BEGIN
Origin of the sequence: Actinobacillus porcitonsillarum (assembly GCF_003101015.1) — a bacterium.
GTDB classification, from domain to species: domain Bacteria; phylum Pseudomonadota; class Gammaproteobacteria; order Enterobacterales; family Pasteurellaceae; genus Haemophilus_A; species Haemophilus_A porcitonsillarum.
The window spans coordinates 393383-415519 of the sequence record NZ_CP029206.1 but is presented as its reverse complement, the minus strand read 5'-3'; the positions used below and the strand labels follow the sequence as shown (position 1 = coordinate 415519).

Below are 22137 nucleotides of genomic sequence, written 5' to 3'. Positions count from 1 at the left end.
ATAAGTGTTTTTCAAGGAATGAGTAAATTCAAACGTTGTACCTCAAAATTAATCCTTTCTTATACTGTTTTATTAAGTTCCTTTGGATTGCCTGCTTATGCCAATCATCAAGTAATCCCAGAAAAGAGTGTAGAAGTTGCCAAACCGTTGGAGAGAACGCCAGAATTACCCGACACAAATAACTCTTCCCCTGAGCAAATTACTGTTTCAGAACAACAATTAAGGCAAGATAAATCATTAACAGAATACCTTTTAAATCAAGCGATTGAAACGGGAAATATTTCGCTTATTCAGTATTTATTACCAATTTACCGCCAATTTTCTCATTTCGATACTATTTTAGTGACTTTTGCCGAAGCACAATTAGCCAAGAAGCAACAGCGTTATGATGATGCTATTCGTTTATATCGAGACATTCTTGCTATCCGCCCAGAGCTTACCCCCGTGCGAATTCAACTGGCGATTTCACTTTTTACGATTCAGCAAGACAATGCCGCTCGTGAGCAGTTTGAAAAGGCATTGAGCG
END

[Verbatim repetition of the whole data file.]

Origin of the sequence: Actinobacillus porcitonsillarum (assembly GCF_003101015.1) — a bacterium.
GTDB classification, from domain to species: domain Bacteria; phylum Pseudomonadota; class Gammaproteobacteria; order Enterobacterales; family Pasteurellaceae; genus Haemophilus_A; species Haemophilus_A porcitonsillarum.
The window spans coordinates 393383-415519 of the sequence record NZ_CP029206.1 but is presented as its reverse complement, the minus strand read 5'-3'; the positions used below and the strand labels follow the sequence as shown (position 1 = coordinate 415519).

Below are 22137 nucleotides of genomic sequence, written 5' to 3'. Positions count from 1 at the left end.
ATAAGTGTTTTTCAAGGAATGAGTAAATTCAAACGTTGTACCTCAAAATTAATCCTTTCTTATACTGTTTTATTAAGTTCCTTTGGATTGCCTGCTTATGCCAATCATCAAGTAATCCCAGAAAAGAGTGTAGAAGTTGCCAAACCGTTGGAGAGAACGCCAGAATTACCCGACACAAATAACTCTTCCCCTGAGCAAATTACTGTTTCAGAACAACAATTAAGGCAAGATAAATCATTAACAGAATACCTTTTAAATCAAGCGATTGAAACGGGAAATATTTCGCTTATTCAGTATTTATTACCAATTTACCGCCAATTTTCTCATTTCGATACTATTTTAGTGACTTTTGCCGAAGCACAATTAGCCAAGAAGCAACAGCGTTATGATGATGCTATTCGTTTATATCGAGACATTCTTGCTATCCGCCCAGAGCTTACCCCCGTGCGAATTCAACTGGCGATTTCACTTTTTACGATTCAGCAAGACAATGCCGCTCGTGAGCAGTTTGAAAAGGCATTGAGCG